Safran urges realistic aero output plans as supply remains tight

© Reuters. A view shows a Safran logo at the Safran Aircraft Engines plant in Gennevilliers, France, February 6, 2019. REUTERS/Benoit Tessier/File Photo

By Tim Hepher

CASABLANCA, Morocco (Reuters) – The head of French jet engine maker Safran (EPA:) said global supply chains are still struggling to shake off a series of external shocks and warned against setting unrealistic industrial targets as aviation tackles rising travel demand.

Together with GE, Safran co-produces LEAP jet engines for all Boeing (NYSE:) and more than half of Airbus narrow-body jets through their CFM International venture.

“The supply chain is still struggling to recover from the shock of the pandemic, as well as the other shocks: Ukraine, energy, inflation and labour,” Andries said during a visit to Morocco to sign a government pact on boosting supply chains.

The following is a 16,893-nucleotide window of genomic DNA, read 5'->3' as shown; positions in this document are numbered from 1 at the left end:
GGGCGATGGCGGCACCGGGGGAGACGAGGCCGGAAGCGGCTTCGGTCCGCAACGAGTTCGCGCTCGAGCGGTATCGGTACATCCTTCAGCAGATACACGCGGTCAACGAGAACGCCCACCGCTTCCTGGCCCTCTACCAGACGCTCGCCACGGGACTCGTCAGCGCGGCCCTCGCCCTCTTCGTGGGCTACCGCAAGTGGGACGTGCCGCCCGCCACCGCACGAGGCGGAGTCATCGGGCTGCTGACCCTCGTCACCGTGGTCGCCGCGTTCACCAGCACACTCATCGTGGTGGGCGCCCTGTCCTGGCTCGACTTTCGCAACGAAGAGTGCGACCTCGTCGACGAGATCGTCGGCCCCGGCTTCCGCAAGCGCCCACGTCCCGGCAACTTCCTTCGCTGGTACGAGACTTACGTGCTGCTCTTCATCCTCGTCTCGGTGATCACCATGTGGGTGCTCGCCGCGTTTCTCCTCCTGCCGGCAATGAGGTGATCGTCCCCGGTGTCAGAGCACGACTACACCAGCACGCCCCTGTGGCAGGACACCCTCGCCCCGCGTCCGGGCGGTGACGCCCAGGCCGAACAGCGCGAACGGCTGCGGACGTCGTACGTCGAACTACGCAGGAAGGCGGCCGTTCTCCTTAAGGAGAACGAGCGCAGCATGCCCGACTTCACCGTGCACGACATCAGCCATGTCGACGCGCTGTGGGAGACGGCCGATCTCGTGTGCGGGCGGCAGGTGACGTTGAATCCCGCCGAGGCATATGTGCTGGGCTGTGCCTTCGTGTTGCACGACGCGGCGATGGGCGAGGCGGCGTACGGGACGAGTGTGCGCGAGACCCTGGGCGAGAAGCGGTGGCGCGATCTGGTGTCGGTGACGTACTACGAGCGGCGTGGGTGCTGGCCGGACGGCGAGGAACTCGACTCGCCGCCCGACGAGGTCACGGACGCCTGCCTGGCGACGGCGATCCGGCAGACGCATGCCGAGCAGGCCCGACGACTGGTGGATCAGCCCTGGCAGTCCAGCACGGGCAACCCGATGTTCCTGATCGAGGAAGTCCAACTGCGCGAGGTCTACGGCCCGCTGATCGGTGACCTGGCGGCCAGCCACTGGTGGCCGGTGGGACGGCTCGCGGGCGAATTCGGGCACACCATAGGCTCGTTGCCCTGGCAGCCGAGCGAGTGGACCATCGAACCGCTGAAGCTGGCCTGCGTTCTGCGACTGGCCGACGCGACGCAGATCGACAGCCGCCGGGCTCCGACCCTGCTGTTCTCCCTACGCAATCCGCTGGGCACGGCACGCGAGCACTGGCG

Citing supply issues, CFM recently trimmed a percentage growth forecast for LEAP deliveries in 2023 to 40-45% from around 50%, implying deliveries of around 1,600 to 1,650 units.

Andries reiterated a preliminary target of 2,000 LEAP engine deliveries in 2024, subject to final discussions with GE ahead of annual results announcements in February.

He indicated, however, that this represented a ceiling as pressure remained on items including raw materials.

“It is already very ambitious given the state of the supply chain today and for me to tell you today that we can do 2,100 or 2,200 in 2024 – no. So we are targeting 2,000.”

For 2025, Andries said CFM would raise LEAP deliveries but that there was no urgency to agree precise volumes with aircraft manufacturers until around the middle of next year.

“Everyone is very conscious that in a difficult supply chain situation, we all have to be ambitious for sure, but also challenge ourselves and remain realistic,” Andries said. “There is no point in making commitments you can’t achieve.”

Engine makers have been generally more cautious than Airbus, in particular, about raising output to meet new travel demand.


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